The end result? I’m sure die-hard Sussex fans will disagree, but I feel like the last few days underscored their irrelevancy when it comes to the overall machinery of the Royal Family. Whatever angst they caused last year, and however many people may have believed their narrative in full, the last four days brought massive, supportive crowds and boosted tourism, underlining that there is still very real affection and excitement for the Queen, if not the rest of her family.
I’m not sure how Harry and Meghan felt about it. Cynically, I have to think there is some understanding on their part – or at least Meghan’s – that their brand power is enhanced by reminding everyone of their familial ties with the Royal Family. The couple don’t make major headlines for their work, so much as when they publicly comment on the Windsors. Thus, turning up for this historic event and meeting with the Queen is strategic, in addition to whatever personal desire they may have to be there. I’m not sure if they thought more of a fuss would be made for them, but the way it looked to me was that they were there because the Queen asked them to be, but no one really paid them much mind. The Waleses and Cambridges were very much working this weekend and if the Sussexes’ presence caused any stress, they publicly seemed highly unbothered.
There was a report last Wednesday that relations between William and Harry were thawing, and that the brothers have been partaking in regular Zoom calls to chat and mend fences. I….don’t believe that. I think that was a smart story for the Palace to drop ahead of the Jubilee in the hopes of cutting off at the head any media narratives focused on William v. Harry or Kate v. Meghan. And while there was mention of the fact that the brothers didn’t publicly interact, it wasn’t the big story this weekend, so in the regard, well done Palace comms team.
Finally, um, the couples didn’t interact. On the one hand, I think that was for the best for the sake of keeping focus on the Queen, but on the other, that’s still wild to think about when you consider their history. Once upon a time, William and Harry would have been right next to each other during these types of engagements, so yes, it’s sad, and no, it’s not a strong signal that Harry has been re-embraced by the most senior royals. I guess now we will wait and see whether Harry gives any more interviews and if and how this weekend turns up in his forthcoming memoir. Fun.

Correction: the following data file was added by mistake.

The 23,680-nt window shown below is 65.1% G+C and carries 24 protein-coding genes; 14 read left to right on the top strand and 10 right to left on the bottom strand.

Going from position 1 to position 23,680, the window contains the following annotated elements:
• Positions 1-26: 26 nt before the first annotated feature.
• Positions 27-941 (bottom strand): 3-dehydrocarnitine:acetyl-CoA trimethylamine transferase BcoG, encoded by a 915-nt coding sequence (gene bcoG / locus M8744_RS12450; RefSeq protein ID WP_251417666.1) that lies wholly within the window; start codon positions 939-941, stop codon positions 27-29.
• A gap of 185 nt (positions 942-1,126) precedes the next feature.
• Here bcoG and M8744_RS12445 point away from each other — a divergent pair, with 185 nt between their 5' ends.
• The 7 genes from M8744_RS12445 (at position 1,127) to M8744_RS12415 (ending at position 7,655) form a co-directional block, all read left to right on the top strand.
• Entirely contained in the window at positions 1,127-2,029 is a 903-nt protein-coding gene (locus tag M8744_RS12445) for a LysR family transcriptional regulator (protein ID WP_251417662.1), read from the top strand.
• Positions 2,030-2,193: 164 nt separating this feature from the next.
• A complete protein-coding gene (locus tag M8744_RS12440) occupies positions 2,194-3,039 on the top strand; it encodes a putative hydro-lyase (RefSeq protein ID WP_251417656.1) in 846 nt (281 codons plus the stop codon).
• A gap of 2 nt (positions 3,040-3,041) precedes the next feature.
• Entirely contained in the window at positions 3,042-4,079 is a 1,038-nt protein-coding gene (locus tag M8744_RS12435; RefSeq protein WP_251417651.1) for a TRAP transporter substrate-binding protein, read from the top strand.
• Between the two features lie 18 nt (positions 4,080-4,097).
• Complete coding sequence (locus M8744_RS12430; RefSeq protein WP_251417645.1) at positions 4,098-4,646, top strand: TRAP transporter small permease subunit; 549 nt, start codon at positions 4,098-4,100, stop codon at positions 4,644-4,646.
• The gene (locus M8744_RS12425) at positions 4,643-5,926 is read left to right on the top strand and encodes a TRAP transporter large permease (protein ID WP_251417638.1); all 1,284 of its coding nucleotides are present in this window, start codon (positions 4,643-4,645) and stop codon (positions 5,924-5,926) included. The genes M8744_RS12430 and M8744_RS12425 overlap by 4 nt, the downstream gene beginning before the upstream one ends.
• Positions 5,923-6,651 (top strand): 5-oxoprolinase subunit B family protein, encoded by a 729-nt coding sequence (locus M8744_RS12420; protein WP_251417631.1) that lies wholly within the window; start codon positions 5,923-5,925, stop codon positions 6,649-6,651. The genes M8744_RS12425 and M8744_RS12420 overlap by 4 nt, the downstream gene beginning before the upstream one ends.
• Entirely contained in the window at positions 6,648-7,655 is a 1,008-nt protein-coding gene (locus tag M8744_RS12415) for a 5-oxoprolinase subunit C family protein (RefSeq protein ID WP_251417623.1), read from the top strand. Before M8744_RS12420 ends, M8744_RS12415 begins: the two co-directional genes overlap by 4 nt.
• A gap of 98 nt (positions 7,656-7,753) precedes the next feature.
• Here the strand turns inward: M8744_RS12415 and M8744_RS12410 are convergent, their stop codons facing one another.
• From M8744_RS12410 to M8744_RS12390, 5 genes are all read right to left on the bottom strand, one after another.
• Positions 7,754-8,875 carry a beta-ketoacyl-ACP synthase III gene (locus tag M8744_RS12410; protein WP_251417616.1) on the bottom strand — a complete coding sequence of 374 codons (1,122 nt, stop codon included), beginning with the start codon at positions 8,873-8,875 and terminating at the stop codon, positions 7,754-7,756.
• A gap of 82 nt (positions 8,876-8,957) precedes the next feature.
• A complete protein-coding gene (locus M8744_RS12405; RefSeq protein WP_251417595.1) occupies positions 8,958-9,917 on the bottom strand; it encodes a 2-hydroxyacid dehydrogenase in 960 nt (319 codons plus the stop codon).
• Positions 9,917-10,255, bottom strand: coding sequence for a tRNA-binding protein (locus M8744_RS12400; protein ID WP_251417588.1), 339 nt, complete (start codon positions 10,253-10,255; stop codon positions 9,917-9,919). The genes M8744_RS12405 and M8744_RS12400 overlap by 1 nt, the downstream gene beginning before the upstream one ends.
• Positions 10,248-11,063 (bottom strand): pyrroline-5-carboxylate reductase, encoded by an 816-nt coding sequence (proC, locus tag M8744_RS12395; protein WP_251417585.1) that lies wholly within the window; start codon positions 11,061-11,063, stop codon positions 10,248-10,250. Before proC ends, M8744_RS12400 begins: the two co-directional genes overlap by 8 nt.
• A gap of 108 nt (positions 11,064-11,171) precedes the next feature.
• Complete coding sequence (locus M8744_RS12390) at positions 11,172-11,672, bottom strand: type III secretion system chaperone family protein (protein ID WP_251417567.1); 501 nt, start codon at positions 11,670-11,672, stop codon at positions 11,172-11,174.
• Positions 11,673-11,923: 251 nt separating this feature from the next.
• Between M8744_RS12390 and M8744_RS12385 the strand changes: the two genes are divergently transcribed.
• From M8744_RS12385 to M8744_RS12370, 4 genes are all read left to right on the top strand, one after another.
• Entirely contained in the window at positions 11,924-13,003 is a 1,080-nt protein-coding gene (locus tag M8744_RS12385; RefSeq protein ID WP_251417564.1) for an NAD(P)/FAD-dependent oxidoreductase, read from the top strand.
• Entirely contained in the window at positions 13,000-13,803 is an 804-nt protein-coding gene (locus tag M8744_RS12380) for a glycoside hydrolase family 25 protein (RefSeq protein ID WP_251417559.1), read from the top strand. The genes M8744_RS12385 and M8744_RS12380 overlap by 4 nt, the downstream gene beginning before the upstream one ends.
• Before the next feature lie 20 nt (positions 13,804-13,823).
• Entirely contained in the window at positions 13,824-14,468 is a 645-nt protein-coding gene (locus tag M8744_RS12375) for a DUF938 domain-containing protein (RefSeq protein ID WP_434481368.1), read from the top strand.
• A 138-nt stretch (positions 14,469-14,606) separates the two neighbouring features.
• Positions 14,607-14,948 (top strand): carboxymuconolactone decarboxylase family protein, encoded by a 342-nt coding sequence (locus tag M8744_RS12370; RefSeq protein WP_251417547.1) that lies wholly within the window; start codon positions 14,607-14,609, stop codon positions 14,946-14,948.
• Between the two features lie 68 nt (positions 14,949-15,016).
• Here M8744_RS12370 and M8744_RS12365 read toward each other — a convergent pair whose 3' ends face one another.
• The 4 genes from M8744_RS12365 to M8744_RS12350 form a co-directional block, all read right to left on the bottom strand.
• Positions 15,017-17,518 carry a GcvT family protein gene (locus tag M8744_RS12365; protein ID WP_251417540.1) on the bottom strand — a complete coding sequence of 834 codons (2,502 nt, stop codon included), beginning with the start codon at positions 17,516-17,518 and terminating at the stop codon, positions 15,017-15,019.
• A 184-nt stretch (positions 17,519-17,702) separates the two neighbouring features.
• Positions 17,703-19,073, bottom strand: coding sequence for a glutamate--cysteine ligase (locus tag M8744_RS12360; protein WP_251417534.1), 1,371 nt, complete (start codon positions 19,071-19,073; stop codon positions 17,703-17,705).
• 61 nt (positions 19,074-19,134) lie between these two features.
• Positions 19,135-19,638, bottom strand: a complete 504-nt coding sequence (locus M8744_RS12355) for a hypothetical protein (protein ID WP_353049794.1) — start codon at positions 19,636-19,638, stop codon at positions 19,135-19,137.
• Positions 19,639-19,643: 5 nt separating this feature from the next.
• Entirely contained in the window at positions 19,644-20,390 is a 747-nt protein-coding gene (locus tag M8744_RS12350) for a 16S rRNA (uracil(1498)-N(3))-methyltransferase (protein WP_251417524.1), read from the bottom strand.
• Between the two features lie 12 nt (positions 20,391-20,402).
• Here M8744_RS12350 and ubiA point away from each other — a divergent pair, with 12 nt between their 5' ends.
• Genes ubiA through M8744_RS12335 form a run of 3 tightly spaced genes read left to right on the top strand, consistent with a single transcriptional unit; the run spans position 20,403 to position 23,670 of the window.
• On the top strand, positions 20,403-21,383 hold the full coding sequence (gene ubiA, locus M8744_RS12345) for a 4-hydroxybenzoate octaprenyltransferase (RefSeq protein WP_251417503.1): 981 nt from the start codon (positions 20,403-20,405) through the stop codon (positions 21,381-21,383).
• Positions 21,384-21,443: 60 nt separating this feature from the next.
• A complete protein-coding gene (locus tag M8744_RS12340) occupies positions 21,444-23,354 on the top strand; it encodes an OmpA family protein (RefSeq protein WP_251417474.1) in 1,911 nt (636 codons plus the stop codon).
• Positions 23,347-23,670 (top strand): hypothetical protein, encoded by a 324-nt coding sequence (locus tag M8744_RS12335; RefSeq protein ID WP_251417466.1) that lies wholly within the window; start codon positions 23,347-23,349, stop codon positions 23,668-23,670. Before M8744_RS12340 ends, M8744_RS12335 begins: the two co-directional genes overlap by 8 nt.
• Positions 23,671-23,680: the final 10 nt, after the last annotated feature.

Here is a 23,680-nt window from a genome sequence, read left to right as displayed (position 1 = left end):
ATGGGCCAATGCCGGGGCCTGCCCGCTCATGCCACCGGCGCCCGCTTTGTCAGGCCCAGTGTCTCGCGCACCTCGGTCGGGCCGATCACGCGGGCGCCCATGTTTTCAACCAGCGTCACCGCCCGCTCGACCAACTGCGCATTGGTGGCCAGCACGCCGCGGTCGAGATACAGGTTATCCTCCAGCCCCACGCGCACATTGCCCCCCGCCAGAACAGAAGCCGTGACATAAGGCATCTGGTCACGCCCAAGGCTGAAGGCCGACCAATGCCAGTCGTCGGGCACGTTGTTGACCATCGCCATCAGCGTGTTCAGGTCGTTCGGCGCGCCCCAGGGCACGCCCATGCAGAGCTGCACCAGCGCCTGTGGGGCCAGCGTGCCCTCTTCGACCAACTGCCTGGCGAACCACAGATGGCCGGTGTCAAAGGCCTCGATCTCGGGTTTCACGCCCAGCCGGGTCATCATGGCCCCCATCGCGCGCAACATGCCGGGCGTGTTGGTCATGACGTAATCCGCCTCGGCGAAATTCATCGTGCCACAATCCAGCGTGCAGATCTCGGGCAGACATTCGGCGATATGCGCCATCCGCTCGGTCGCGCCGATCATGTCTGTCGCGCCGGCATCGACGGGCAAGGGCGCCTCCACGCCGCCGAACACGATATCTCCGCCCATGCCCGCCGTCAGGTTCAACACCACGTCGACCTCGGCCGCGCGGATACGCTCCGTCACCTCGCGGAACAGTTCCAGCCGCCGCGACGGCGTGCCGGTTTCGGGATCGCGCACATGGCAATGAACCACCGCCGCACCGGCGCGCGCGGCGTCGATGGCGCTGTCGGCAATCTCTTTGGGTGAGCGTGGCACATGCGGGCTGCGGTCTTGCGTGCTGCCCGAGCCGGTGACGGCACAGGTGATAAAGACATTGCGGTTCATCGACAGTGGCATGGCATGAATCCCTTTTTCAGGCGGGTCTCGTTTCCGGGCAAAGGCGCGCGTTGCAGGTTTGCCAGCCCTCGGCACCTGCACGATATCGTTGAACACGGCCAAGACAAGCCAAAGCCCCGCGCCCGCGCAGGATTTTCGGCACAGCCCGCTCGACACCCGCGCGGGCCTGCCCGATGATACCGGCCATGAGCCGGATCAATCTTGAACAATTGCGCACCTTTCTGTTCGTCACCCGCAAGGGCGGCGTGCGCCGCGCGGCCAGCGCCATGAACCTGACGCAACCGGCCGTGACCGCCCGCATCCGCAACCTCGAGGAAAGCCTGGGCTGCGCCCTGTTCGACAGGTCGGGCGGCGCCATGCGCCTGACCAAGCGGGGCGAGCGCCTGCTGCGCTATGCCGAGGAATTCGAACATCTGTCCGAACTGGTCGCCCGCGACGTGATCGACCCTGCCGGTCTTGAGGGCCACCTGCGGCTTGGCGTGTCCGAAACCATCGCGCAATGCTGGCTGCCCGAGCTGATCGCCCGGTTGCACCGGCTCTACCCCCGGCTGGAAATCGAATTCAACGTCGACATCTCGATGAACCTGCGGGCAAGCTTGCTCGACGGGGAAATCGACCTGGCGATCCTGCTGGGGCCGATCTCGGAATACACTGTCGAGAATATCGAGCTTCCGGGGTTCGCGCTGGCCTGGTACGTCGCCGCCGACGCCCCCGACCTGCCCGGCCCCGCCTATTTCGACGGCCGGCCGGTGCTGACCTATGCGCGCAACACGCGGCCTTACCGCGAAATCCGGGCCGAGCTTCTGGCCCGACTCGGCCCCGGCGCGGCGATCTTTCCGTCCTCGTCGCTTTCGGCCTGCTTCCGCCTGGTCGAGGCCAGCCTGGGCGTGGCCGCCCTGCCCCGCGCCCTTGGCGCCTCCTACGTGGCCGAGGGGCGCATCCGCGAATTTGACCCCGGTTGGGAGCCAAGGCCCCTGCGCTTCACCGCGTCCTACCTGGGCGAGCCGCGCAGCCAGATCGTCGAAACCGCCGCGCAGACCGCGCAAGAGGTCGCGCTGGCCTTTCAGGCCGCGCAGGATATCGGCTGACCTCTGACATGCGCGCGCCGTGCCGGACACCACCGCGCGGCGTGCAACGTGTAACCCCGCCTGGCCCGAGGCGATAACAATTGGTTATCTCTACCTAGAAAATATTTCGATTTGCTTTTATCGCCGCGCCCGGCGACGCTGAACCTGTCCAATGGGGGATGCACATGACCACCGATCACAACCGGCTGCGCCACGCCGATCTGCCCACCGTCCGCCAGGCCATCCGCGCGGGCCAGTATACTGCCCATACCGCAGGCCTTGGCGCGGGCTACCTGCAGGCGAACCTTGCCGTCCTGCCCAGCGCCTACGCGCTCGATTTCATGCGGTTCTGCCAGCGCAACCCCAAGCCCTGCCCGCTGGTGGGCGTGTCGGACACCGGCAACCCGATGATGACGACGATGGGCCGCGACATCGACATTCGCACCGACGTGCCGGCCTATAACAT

Let’s move on to William and Kate, who were second only to the Queen in star power this weekend. Well, if not them, then certainly their children. Prince George, Princess Charlotte, and Prince Louis – maybe especially Louis – repeatedly stole the show. All three children shared a carriage with their mother and Camilla at Thursday’s Trooping.
Louis did not always seem to appreciate the entertainment.
While they did not attend the thanksgiving service on Friday, all three joined their parents and cousins for the celebratory concert on Saturday, as well as Sunday’s pageant.
And by the end, I think it’s safe to say the kids were OVER IT 😉
But Louis may have won himself a new legion of fans by behaving exactly like the four-year-old he is…
…while Kate had the sympathy and understanding of anyone who has spent time with four-year-olds 🙂
And I loved this moment when Louis took a turn sitting on Charles’s knee.
Prior to the concert, George and Charlotte accompanied their parents to Cardiff, Wales for an engagement honoring the Jubilee. While the children have certainly joined their parents for royal events (tours, holidays, Trooping, and the odd red carpet), and George has taken part in specific engagements, I think this may have been the first time Charlotte joined an actual working day.
Finally, on Sunday, William and Kate were spotted in North Kensington taking part in the Big Lunches going on throughout the city. Their attendance was akin to a surprise appearance from The Earl and Countess of Wessex who took time to greet people who had lined up to watch the festivities earlier in the weekend.
Last but not least, we got a good look at Princess Eugenie’s son, August Brooksbank, who joined his parents for Saturday’s concert.
So, in sum, I think this weekend was a huge success for the Royal Family. The British love pomp and circumstance and that’s exactly what the Palace gave them. Perhaps even more importantly, the narrative for the last two years has been of a family cold, competitive, and fractured, and the images the public received here were of a happy family who rallied together to celebrate the Queen and seemed to genuinely enjoy doing so.
And that, my friends, is the job.